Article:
A Candle in the Dark

A look on science, politics, religion and events

My Vision

with 5 comments

I’m afflicted with a rare, progressive eye disease, called Keratoconus 1. While it doesn’t cause blindness, it finally results in very bad vision.

Whenever my eye condition comes up during conversation2, I have a hard time explaining exactly how my vision is affected. However, I recently came across a wonderful site3 which contains a compilation of images, some of which I’ve used here, designed to help communicate how and what individuals with Keratoconus see.

Currently, I’m experiencing the early stages of the disease only in the right eye, so my overall vision isn’t too bad. Although, one major problem is that images appear very blurred at night4. For example, this is how the moon looks through my right eye.

Driving at night is especially a problem, because of the glare and streaking of light from the oncoming traffic.

Also, distant objects are never clear or sharp. This results in me ending up with a big headache if I don’t wear my glasses or contacts for an extended period of time.


[1] – Believe me, you DO NOT want to wiki this.

[2] – ie, rarely. Usually, I have much more interesting things to talk about. And no, it’s not the weather either. Honest!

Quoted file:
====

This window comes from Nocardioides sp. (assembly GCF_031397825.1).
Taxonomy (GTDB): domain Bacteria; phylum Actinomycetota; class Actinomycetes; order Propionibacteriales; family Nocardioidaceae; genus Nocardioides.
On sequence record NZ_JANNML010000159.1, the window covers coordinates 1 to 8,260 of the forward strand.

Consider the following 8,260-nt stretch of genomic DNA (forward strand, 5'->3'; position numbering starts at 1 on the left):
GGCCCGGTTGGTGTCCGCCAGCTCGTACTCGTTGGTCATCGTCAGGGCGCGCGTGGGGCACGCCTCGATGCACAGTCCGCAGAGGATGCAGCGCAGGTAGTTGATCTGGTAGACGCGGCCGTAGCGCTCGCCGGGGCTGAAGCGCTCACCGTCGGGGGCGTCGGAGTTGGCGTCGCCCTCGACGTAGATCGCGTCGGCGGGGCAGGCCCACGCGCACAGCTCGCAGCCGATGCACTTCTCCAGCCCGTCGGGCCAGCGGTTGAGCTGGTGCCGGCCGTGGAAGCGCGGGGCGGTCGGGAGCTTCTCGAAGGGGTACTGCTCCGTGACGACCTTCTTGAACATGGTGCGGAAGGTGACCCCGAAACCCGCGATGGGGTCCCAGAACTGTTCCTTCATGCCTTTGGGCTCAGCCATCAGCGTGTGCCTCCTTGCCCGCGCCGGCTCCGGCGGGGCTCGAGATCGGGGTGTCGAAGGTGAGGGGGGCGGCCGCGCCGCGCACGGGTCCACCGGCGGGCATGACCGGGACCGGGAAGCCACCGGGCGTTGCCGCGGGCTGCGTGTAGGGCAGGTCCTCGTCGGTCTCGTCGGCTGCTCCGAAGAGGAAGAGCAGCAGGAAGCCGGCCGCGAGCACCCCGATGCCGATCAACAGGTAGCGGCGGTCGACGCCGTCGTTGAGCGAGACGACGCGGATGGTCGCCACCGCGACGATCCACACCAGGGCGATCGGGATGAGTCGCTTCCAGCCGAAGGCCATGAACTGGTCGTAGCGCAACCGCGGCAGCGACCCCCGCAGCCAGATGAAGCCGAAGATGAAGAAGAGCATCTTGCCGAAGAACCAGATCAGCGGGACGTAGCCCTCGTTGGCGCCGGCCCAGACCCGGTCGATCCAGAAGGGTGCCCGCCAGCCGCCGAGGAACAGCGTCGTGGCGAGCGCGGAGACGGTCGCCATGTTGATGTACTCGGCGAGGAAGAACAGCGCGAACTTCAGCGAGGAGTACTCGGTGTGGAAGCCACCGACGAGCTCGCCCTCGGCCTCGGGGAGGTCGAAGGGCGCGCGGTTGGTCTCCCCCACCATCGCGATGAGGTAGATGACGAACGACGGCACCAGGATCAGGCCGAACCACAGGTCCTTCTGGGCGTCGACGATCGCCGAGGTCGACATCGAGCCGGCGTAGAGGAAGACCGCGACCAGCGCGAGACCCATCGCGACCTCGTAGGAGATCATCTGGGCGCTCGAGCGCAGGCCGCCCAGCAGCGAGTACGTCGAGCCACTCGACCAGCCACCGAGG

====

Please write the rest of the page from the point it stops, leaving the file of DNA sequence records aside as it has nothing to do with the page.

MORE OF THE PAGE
[4] – They appear slightly blurred during the day too, if you’re interested, which doubtless, you’re not.


Written by parseval

April 8, 2007 at 9:55 pm

Posted in personal

5 Responses

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  1. Uh, I wikied it anyway, 😦 should have listened to you.

    Do the glasses help much? Is there any reason why it is blurred more at night than during the day?

    Mohan K.V

    April 12, 2007 at 1:08 pm

  2. So did I, :-(.

    Vettius Carnaticae

    April 12, 2007 at 2:43 pm

  3. The glasses do help a lot. Vision with contacts is almost perfect, although they are very irritating to wear.

    I don’t know why it’s blurred at night, but I have a hypothesis. During day time, I think that my brain is able to “filter” images, using the light around the object as feedback. However,at night, when I look at an object like the moon, there’s no light around it allow for correction, so it appears blurred with multiple images.


    April 12, 2007 at 10:11 pm

  4. Can’t they just burn the conical part away with a laser or something, and make it the usual corneal shape?


    July 4, 2007 at 10:08 pm

  5. No, unfortunately :(The problem is that the cornea isn’t the right shape, so shining a laser may scatter and cause more damage.

    The good news is that some scientists have found that if you drop riboflavin over the cornea and then shine UV light, it actually stops the progression for good in 99% of the cases, with no side effects! What happens is that the riboflavin links with the collagen and strengthens it to prevent it from bulging. It’s called the collagen cross link treatement. I’ve spoken to my doc, and he says we’ll try it once it’s been thoroughly tested.


    July 4, 2007 at 10:58 pm

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